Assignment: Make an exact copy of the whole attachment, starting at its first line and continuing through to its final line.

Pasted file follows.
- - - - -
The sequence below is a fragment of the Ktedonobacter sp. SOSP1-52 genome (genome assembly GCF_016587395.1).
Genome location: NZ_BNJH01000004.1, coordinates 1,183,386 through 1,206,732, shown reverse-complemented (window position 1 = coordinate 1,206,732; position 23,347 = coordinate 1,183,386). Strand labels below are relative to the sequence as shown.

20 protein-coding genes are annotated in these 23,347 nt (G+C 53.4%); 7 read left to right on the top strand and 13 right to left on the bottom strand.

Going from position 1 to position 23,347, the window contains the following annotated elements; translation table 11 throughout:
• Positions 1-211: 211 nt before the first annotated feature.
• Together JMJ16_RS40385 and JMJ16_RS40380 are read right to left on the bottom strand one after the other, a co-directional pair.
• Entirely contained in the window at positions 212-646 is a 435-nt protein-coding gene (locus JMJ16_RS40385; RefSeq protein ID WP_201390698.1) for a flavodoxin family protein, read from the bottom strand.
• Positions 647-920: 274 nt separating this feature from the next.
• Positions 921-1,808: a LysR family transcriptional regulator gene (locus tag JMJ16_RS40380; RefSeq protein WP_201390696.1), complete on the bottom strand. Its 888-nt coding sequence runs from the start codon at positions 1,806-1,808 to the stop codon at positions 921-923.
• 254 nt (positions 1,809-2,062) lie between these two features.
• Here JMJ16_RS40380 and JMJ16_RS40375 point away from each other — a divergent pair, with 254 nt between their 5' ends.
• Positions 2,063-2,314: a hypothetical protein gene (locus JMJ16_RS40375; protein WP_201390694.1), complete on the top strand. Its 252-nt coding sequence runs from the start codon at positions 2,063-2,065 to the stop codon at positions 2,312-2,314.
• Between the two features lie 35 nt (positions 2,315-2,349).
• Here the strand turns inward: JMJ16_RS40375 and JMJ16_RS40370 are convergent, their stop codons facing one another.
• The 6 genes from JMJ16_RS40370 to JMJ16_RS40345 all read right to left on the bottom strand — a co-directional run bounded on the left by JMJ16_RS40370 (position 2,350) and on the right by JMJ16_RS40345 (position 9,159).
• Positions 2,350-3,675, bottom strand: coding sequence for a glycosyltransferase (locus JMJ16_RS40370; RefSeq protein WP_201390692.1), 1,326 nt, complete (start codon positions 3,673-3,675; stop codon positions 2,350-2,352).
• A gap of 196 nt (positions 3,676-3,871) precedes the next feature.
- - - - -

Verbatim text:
The sequence below is a fragment of the Ktedonobacter sp. SOSP1-52 genome (genome assembly GCF_016587395.1).
Genome location: NZ_BNJH01000004.1, coordinates 1,183,386 through 1,206,732, shown reverse-complemented (window position 1 = coordinate 1,206,732; position 23,347 = coordinate 1,183,386). Strand labels below are relative to the sequence as shown.

20 protein-coding genes are annotated in these 23,347 nt (G+C 53.4%); 7 read left to right on the top strand and 13 right to left on the bottom strand.

Going from position 1 to position 23,347, the window contains the following annotated elements; translation table 11 throughout:
• Positions 1-211: 211 nt before the first annotated feature.
• Together JMJ16_RS40385 and JMJ16_RS40380 are read right to left on the bottom strand one after the other, a co-directional pair.
• Entirely contained in the window at positions 212-646 is a 435-nt protein-coding gene (locus JMJ16_RS40385; RefSeq protein ID WP_201390698.1) for a flavodoxin family protein, read from the bottom strand.
• Positions 647-920: 274 nt separating this feature from the next.
• Positions 921-1,808: a LysR family transcriptional regulator gene (locus tag JMJ16_RS40380; RefSeq protein WP_201390696.1), complete on the bottom strand. Its 888-nt coding sequence runs from the start codon at positions 1,806-1,808 to the stop codon at positions 921-923.
• 254 nt (positions 1,809-2,062) lie between these two features.
• Here JMJ16_RS40380 and JMJ16_RS40375 point away from each other — a divergent pair, with 254 nt between their 5' ends.
• Positions 2,063-2,314: a hypothetical protein gene (locus JMJ16_RS40375; protein WP_201390694.1), complete on the top strand. Its 252-nt coding sequence runs from the start codon at positions 2,063-2,065 to the stop codon at positions 2,312-2,314.
• Between the two features lie 35 nt (positions 2,315-2,349).
• Here the strand turns inward: JMJ16_RS40375 and JMJ16_RS40370 are convergent, their stop codons facing one another.
• The 6 genes from JMJ16_RS40370 to JMJ16_RS40345 all read right to left on the bottom strand — a co-directional run bounded on the left by JMJ16_RS40370 (position 2,350) and on the right by JMJ16_RS40345 (position 9,159).
• Positions 2,350-3,675, bottom strand: coding sequence for a glycosyltransferase (locus JMJ16_RS40370; RefSeq protein WP_201390692.1), 1,326 nt, complete (start codon positions 3,673-3,675; stop codon positions 2,350-2,352).
• A gap of 196 nt (positions 3,676-3,871) precedes the next feature.